2015 NFL Free Agency Rankings: Tight Ends

1. Julius Thomas

Julius Thomas played 50 snaps in his first 2 seasons in the league, catching 1 pass, after the incredibly athletic former basketball player was drafted in the 4th round in 2011. He broke out in 2013, catching 65 passes for 788 yards and 12 touchdowns, but he was limited by injuries in 2014, catching 43 passes for 489 yards and 12 touchdowns in 13 games. Thomas is a poor run blocker, has never played all 16 games in a season, and a lot of his passing game production was the result of getting to play with Peyton Manning. He’s a candidate to be overpaid on the open market this off-season.

2. Charles Clay

Clay, a 2011 6th round pick, has broken out as a solid pass catching tight end over the past 2 seasons, catching 69 passes for 759 yards and 6 touchdowns in 2013 and 58 passes for 605 yards and 3 touchdowns. He’s not much of an inline blocker, but the collegiate fullback can line up all over the formation and create matchup problems. The Dolphins have slapped the transition tag on him and will have the right of first refusal on any deal he signs this off-season.

3. Jordan Cameron

Jordan Cameron had a breakout year in 2013, catching 80 passes for 917 yards and 7 touchdowns, after playing just 398 snaps and catching 26 passes in his first 2 seasons in the league. Cameron didn’t match that production in 2014 though, as he missed 6 games and caught just 24 passes for 424 yards and 2 touchdowns. Cameron heads into free agency as a one year wonder with a concerning concussion history and no full 16 game seasons played. Even his 2013 season wasn’t as good as his numbers looked as he was fortunate enough to be on one of the pass heaviest teams in the NFL. His 1.47 yards per route run was 19thamong eligible tight ends. He’s also graded out below average as a run blocker in each of the last 3 seasons, including 60th out of 67 eligible in that facet in 2014. He could be overpaid this off-season.

4. Lance Kendricks

Lance Kendricks was a 2nd round pick in 2011, but only caught 129 passes for 1388 yards and 13 touchdowns in 4 seasons with the Rams. He maxed out with 42 catches for 519 yards and 4 touchdowns in 2012, when he played 875 snaps, and largely served as a #2 tight end and blocking tight end over the past 2 seasons with Jared Cook in town. He’ll probably serve a similar role in his next destination and won’t command a lot of money on the open market.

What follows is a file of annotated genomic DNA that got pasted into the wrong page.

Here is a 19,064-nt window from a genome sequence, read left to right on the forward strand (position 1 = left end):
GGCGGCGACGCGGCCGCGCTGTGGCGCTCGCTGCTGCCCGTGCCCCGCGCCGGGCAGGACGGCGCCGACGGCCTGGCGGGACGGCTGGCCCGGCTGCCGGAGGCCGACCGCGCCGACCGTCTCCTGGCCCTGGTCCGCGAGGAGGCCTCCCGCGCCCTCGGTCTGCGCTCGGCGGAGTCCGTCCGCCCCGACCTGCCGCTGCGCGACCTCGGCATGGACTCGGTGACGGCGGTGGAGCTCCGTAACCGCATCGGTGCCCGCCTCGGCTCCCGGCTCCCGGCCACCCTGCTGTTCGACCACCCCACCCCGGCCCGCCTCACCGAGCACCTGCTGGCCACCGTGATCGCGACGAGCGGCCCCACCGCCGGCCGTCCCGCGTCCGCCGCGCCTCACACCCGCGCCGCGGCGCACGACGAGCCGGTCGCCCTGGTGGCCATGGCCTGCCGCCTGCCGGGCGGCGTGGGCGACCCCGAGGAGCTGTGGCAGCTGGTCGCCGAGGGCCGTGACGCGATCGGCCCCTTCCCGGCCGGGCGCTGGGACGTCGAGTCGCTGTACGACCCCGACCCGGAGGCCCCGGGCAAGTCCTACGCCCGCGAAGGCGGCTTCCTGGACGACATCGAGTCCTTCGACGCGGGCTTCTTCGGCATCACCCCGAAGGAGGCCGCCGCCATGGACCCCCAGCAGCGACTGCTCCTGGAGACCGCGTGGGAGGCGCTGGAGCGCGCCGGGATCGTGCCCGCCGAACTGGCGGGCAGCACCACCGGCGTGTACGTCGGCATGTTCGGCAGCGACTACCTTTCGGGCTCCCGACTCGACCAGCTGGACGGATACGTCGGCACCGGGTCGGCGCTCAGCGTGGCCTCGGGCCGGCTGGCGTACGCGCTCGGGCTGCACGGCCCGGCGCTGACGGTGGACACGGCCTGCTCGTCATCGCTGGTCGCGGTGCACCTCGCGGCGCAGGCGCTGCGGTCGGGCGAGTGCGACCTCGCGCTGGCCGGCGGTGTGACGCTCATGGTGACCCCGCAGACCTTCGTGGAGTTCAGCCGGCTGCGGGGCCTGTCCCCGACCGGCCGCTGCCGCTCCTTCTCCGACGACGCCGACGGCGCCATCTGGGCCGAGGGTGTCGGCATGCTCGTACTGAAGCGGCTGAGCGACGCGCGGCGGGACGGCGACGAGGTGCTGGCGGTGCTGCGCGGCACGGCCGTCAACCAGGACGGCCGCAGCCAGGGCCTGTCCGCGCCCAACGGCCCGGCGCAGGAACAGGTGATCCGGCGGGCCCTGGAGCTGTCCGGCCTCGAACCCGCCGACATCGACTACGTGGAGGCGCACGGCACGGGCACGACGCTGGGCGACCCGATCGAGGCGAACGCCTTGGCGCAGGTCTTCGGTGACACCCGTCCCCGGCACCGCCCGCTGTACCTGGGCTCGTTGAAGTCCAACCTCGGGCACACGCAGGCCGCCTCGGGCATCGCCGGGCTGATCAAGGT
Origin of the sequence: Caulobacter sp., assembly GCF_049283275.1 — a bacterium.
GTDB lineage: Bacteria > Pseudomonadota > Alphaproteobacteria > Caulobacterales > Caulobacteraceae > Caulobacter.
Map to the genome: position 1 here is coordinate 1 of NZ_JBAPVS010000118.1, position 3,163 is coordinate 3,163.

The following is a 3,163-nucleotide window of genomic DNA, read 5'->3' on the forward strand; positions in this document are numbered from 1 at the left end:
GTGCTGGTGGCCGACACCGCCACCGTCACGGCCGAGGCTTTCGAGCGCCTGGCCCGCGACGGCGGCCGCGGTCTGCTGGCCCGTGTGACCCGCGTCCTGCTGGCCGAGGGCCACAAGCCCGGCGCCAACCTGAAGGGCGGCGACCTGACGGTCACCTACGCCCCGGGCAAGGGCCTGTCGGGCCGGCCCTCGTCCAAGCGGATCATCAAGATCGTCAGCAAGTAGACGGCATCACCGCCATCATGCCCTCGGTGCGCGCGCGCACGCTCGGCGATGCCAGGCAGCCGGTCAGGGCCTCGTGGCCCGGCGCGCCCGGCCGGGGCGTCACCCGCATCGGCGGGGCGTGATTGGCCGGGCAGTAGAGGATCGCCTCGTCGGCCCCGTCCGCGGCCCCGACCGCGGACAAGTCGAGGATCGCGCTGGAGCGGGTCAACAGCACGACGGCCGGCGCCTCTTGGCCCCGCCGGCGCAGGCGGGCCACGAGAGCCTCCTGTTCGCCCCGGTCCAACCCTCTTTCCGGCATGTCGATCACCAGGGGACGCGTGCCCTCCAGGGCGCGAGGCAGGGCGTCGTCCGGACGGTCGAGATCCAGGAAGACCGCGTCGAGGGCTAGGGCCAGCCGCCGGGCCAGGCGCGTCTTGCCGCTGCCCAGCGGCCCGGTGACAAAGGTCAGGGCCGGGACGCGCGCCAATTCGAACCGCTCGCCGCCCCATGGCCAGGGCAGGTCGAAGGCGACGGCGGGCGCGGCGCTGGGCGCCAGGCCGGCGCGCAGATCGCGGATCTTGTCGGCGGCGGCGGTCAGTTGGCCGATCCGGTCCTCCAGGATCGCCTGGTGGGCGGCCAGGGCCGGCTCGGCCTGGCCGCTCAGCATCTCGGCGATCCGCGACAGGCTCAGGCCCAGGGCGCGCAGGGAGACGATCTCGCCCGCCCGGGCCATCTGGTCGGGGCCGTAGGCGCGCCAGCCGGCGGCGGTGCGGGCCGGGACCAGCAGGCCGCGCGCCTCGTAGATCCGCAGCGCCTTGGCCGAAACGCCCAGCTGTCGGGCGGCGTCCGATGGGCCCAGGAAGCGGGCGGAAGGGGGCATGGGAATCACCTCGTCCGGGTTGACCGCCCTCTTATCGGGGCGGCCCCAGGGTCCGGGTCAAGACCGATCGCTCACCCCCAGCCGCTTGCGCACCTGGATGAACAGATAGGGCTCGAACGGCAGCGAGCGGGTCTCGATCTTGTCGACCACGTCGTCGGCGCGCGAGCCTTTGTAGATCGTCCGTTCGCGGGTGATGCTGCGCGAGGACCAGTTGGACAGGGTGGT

5. James Casey

When the Eagles signed James Casey to a 3-year, 12 million dollar deal two off-seasons ago, they envisioned the fullback/tight end as a jack of all traits matchup nightmare. That vision didn’t become a reality though as he’s played just 330 snaps on offense in his first 2 seasons in Philadelphia. The Eagles saved 4 million in cash and cap space by cutting him this off-season, but he can still contribute to a team.

6. Owen Daniels

Owen Daniels hasn’t played all 16 games in a season since 2008 and has missed 27 games over the past 6 seasons combined. He’s also going into his age 33 season. However, he had a decent season in 2014, catching 48 passes for 527 yards and 4 touchdowns on 72 attempts (66.7%) and 410 routes run (1.29 yards per route run) in 15 games. He’s graded out above average as a pass catcher in each of the last 4 seasons and he’s a decent run blocker too. He’s a borderline starter with little long-term upside and should be paid like one, but he could still be a solid veteran addition for a team. He’s played his whole career for Gary Kubiak, first in Houston where he was head coach and then Baltimore where he was offensive coordinator, and could follow Kubiak to Denver, where the Broncos are in need of a tight end with Julius Thomas likely to leave in free agency.

7. Jermaine Gresham

Jermaine Gresham, a 2010 1st round pick, somehow made the Pro-Bowl in both 2011 and 2012, but has hardly been a Pro-Bowl caliber player thus far in his 5 year career. His receiving numbers aren’t horrible (280 catches for 2722 yards and 24 touchdowns in 74 career games), but he’s a terrible run blocker and one of the most penalized tight ends in the game. He’s graded out below average in 4 of 5 seasons in the NFL, including each of the last 3. He was a little better in 2014, but he ranked 61st out of 62 eligible tight ends in 2012 and 64th out of 64 eligible in 2013. With 2013 1st round pick Tyler Eifert in the mix and ready for a bigger role in 2015, I don’t expect Gresham back with the Bengals.




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